International humanitarian law prohibits torture and other forms of ill treatment at all times and demands that detainees be treated according to the rules and principles of IHL and other international standards.
The 1984 United Nations Convention Against Torture (Article 1) provides a definition of torture that is considered customary.
International humanitarian law (IHL) differs somewhat from this definition in not requiring the involvement of a person acting in an official capacity as a condition for an act intended to inflict severe pain or suffering to be defined as torture.
The ICRC uses the broad term " ill-treatment " to cover both torture and other methods of abuse prohibited by international law, including inhuman, cruel, humiliating, and degrading treatment, outrages upon personal dignity and physical or moral coercion.
The legal difference between torture and other forms of ill treatment lies in the level of severity of pain or suffering imposed. In addition, torture requires the existence of a specific purpose behind the act – to obtain information, for example.
The various terms used to refer to different forms of ill treatment or infliction of pain can be explained as follows:
- Torture: existence of a specific purpose plus intentional infliction of severe suffering or pain;
- Cruel or inhuman treatment: no specific purpose, significant level of suffering or pain inflicted;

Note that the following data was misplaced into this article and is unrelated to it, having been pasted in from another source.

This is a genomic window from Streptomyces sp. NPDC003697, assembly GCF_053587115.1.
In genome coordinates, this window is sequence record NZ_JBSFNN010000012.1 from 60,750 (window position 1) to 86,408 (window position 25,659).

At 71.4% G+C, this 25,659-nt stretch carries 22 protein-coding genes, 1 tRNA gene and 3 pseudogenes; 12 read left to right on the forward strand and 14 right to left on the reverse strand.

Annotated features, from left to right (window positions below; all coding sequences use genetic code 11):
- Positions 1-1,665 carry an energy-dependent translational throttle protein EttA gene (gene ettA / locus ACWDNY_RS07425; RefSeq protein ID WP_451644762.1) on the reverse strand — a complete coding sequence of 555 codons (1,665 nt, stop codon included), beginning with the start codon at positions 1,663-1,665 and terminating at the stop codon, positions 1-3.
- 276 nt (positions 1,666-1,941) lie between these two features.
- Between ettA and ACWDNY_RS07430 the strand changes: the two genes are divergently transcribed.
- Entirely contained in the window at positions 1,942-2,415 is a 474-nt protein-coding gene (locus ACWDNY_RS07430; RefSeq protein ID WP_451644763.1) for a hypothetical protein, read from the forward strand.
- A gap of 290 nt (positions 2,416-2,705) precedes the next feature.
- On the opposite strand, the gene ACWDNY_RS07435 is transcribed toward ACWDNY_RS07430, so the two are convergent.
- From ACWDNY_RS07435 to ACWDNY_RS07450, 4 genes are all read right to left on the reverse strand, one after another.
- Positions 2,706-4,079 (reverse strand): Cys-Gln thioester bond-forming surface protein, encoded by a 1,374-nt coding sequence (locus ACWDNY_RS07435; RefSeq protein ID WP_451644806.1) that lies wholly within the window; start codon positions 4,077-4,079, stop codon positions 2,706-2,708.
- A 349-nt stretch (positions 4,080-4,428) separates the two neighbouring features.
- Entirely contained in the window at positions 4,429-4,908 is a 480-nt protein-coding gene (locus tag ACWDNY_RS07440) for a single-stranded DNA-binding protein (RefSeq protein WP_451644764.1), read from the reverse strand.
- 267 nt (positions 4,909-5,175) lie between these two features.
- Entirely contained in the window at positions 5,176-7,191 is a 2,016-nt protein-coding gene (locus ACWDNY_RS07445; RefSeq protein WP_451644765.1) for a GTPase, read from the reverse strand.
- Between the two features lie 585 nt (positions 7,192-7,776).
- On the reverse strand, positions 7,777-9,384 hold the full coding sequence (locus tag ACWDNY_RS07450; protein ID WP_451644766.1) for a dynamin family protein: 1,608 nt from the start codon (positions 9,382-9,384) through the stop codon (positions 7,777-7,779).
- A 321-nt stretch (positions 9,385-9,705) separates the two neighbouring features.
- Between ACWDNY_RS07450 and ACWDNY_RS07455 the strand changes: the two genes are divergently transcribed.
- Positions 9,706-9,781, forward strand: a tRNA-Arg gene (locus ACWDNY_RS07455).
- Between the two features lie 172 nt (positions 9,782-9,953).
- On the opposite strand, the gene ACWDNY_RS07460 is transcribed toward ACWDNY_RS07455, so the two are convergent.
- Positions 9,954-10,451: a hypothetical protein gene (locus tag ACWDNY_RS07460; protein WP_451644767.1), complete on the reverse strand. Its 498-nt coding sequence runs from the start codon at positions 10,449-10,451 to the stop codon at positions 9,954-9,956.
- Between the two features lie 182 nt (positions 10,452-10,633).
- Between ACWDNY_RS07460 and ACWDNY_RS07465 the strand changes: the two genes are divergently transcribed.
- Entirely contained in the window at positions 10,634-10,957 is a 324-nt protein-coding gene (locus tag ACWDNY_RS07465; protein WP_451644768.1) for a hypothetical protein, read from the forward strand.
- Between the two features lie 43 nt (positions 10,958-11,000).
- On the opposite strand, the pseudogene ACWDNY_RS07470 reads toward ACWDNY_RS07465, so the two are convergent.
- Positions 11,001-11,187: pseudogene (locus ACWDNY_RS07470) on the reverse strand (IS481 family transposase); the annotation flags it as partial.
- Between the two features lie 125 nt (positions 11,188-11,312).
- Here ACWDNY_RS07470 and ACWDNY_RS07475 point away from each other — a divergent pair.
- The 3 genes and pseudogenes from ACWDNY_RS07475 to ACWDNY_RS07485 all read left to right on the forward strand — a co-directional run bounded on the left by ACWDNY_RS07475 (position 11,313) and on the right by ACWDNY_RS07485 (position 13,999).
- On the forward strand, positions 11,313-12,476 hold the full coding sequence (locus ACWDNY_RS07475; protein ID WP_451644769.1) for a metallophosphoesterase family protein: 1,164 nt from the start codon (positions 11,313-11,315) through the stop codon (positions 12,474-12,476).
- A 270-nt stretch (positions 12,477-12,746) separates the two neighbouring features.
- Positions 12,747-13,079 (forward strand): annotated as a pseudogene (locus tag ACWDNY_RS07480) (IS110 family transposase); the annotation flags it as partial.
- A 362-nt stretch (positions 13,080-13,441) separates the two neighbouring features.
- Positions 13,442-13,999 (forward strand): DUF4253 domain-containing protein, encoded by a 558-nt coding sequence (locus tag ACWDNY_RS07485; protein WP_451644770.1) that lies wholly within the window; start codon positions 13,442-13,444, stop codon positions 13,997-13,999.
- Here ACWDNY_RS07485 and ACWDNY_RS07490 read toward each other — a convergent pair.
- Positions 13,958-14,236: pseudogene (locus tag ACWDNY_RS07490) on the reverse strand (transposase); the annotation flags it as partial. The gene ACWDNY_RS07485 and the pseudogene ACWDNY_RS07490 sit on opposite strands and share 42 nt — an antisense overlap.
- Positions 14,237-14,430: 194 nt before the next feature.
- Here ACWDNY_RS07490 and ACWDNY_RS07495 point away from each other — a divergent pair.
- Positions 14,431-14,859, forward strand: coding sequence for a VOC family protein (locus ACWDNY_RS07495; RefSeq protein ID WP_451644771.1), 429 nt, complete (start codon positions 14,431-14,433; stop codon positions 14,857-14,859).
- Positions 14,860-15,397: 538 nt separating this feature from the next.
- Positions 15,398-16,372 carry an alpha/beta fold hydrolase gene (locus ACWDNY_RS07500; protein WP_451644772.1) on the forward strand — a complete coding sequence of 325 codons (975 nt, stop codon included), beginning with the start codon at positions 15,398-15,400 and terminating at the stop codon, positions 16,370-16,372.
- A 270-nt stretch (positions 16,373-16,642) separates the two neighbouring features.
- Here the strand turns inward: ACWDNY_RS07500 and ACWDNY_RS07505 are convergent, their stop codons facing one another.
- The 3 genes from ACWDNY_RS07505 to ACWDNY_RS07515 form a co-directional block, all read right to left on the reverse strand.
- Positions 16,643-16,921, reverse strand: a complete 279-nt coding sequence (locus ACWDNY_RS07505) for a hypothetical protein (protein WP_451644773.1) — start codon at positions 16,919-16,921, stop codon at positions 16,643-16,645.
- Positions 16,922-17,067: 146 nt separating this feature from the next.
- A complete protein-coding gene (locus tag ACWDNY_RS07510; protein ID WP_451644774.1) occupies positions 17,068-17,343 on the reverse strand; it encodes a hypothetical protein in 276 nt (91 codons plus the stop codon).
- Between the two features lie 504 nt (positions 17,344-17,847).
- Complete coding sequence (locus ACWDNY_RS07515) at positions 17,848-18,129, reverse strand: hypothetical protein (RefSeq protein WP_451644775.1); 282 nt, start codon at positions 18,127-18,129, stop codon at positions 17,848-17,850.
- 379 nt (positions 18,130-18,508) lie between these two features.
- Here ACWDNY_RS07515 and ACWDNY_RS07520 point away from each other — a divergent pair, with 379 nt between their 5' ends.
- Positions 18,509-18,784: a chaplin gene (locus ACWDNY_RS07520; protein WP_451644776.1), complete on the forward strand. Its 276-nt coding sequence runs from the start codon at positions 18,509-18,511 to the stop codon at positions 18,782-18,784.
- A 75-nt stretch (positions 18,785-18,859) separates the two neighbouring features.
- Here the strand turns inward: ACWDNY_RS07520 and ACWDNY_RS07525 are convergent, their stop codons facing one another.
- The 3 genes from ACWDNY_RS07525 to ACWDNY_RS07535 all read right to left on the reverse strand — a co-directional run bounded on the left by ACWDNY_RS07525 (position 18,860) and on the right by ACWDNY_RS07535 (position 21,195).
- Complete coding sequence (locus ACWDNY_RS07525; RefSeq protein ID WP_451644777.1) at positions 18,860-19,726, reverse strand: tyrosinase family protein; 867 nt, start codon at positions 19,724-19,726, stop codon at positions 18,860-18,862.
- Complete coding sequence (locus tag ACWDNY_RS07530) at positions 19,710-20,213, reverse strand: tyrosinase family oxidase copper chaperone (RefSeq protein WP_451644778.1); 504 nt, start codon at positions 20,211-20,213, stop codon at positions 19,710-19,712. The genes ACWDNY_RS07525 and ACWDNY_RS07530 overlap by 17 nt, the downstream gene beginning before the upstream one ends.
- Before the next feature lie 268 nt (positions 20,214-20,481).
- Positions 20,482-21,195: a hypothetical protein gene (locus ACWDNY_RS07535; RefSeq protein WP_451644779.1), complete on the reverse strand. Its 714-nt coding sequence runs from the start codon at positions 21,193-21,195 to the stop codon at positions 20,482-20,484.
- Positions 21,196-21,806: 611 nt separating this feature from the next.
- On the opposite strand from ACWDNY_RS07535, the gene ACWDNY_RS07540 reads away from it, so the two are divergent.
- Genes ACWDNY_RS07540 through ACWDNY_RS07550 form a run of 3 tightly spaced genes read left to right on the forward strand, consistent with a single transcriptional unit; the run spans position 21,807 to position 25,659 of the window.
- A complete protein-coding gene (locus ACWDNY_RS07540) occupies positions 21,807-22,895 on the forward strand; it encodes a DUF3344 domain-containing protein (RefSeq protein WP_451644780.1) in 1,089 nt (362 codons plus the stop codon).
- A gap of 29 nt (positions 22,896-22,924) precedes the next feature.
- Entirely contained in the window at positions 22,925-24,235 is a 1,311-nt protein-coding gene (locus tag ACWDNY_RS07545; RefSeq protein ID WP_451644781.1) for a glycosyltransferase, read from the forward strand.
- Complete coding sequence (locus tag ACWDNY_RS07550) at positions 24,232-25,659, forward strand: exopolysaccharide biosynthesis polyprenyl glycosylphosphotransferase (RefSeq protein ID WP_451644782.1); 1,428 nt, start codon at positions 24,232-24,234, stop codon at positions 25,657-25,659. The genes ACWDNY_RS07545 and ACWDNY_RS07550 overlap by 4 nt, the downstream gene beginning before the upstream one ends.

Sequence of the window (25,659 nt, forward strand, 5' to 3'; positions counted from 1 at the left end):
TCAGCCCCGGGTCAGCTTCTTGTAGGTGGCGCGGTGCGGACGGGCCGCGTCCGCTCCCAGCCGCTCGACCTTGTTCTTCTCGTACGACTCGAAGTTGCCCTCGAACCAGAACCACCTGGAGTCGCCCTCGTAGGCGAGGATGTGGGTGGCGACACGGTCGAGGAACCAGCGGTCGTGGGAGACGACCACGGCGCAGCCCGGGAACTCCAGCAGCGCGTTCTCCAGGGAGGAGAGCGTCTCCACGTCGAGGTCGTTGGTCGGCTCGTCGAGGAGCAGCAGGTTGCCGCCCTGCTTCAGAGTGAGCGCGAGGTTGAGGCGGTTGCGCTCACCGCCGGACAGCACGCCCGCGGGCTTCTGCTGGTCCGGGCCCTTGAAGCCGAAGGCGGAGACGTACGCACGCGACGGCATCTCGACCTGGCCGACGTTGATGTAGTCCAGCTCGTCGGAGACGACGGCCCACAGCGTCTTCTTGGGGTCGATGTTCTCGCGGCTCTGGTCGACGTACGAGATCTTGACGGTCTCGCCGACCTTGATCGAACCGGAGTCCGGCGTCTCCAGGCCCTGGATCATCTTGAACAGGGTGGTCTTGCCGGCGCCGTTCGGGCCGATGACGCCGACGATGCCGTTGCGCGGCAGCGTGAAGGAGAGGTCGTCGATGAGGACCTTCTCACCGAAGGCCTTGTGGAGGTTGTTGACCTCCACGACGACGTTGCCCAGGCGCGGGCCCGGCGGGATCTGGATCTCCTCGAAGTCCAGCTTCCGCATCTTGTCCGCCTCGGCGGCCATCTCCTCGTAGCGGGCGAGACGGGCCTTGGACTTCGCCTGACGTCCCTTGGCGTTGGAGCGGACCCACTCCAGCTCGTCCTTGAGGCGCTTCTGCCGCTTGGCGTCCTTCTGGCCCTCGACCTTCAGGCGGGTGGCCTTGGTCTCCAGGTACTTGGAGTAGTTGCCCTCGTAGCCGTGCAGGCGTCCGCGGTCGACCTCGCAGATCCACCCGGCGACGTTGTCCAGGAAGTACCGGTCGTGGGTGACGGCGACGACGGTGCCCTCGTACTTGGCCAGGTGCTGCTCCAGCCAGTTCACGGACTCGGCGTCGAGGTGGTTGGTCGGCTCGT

- Outrages upon personal dignity: no specific purpose, significant level of humiliation or degradation.
Methods of ill treatment may be both physical and/or psychological in nature and both methods may have physical and psychological effects.
Torture is an affront to humanity and a crime. It feeds a cycle of violence, often engendering hatred not only among those who suffer directly but among entire communities. In places of detention ill-treatment and abuse is prevalent in many countries. The Geneva Conventions prohibit the abuse of prisoners in wartime. The ICRC remains committed to working throughout the world to ensure that detainees are treated with humanity.
If you want to know what we do to fight torture in places of detention, here is our recently adopted policy on torture and cruel, inhuman or degrading treatment inflicted on persons deprived of their liberty.